Ted Cruz isn’t a fan of federal overreach and a letter he penned to the Bureau of Land Management regarding their potential land grab in Texas is evidence of it.
His letter was sent to the director of the agency to affirm a letter that the Attorney General of Texas, Greg Abbot, had written that demanded more information about the potential repurposing of tracts of land that are in dispute for federal uses. They’re trying to take 90,000 acres of land that Texans believe is rightfully theirs, sound familiar?
In the letter to Neil Kornze, Cruz said that the publicly released statement on the BLM’s website is too vague and doesn’t directly address the questions that were raised by Abbott. Cruz also requested that Kornze respond directly to the Attorney General as well as the additional questions that Cruz had on the matter.
The BLM initially denied any expansions of federal land holdings, which the Texas Senator addressed in his letter after first restating what those concerns were.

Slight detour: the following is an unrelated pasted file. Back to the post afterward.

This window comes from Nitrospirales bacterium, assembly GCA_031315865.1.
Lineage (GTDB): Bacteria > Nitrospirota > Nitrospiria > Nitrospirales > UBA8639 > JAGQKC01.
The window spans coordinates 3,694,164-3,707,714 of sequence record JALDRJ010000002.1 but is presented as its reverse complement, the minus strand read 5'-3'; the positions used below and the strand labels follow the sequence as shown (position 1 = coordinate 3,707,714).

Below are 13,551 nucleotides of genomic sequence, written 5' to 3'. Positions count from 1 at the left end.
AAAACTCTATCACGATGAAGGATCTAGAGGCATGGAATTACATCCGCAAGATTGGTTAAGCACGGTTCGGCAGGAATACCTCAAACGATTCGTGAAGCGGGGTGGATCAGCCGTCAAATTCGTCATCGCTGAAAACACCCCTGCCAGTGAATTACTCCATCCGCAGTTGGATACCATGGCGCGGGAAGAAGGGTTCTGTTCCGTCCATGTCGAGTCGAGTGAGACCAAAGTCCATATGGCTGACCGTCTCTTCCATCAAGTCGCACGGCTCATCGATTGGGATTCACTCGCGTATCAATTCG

“…this response does not answer General Abbott’s concerns. In addition, BLM’s statement does not address whether the agency takes the position that the 90,000 acres of land in question along the Red River is already BLM land, which would make the agency’s “categorical denial” an act of deceptive sophistry.”
Then Cruz pretty much called out the director and told him to put his money where his mouth is after adding a sixth, and very specific, question to the list.
“Please confirm that BLM does not take the position that it has rights to ownership or control of any of the 90,000 acres of land along the Red River that are at the center of this controversy or similarly situated land. If it claims any such rights, please identify with specificity the acreage, location and legal basis for claiming those rights.”
Cruz requested that the director reply as soon as possible to their questions, and made sure to point out that if there’s not anything shady going on then they should be easy to answer.
“If BLM indeed does not intend to claim any land which it does not already administer along the Red River, the answers to these questions should be quite straightforward.”